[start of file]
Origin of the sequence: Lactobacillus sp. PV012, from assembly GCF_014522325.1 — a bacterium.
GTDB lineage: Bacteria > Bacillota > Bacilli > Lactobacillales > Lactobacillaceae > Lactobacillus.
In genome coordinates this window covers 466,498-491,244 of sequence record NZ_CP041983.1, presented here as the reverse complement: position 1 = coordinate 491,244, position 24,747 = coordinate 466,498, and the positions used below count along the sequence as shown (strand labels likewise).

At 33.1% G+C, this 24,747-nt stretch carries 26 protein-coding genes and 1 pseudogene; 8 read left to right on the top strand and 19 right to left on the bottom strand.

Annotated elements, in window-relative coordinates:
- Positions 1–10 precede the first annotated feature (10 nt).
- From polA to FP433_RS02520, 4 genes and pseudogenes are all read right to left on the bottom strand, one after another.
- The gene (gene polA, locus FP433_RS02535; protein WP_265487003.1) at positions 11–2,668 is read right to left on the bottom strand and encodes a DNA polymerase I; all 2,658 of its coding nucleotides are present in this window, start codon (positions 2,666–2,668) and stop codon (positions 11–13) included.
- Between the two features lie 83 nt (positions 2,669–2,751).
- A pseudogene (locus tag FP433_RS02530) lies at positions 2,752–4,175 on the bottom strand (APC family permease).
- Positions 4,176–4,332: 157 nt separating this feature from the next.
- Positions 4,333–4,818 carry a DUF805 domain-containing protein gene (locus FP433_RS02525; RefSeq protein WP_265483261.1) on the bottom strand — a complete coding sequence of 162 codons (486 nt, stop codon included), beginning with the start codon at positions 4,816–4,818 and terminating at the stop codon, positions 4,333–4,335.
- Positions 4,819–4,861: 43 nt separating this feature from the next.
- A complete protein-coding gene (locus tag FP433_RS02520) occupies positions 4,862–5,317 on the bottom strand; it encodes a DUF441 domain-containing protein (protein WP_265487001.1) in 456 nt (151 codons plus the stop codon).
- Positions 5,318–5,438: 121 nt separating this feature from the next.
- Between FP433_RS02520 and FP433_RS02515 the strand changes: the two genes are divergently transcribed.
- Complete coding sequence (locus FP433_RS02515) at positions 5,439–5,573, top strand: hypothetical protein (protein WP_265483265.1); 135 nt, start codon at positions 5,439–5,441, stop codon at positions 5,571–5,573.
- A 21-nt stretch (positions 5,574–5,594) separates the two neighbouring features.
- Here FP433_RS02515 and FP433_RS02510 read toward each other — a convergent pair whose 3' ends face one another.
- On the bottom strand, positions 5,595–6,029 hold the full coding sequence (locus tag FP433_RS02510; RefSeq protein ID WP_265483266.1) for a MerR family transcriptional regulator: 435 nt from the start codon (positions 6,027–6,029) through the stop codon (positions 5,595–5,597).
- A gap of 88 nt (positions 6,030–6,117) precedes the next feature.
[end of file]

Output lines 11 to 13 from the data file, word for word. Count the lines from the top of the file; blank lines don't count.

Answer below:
- Positions 4,176–4,332: 157 nt separating this feature from the next.
- Positions 4,333–4,818 carry a DUF805 domain-containing protein gene (locus FP433_RS02525; RefSeq protein WP_265483261.1) on the bottom strand — a complete coding sequence of 162 codons (486 nt, stop codon included), beginning with the start codon at positions 4,816–4,818 and terminating at the stop codon, positions 4,333–4,335.
- Positions 4,819–4,861: 43 nt separating this feature from the next.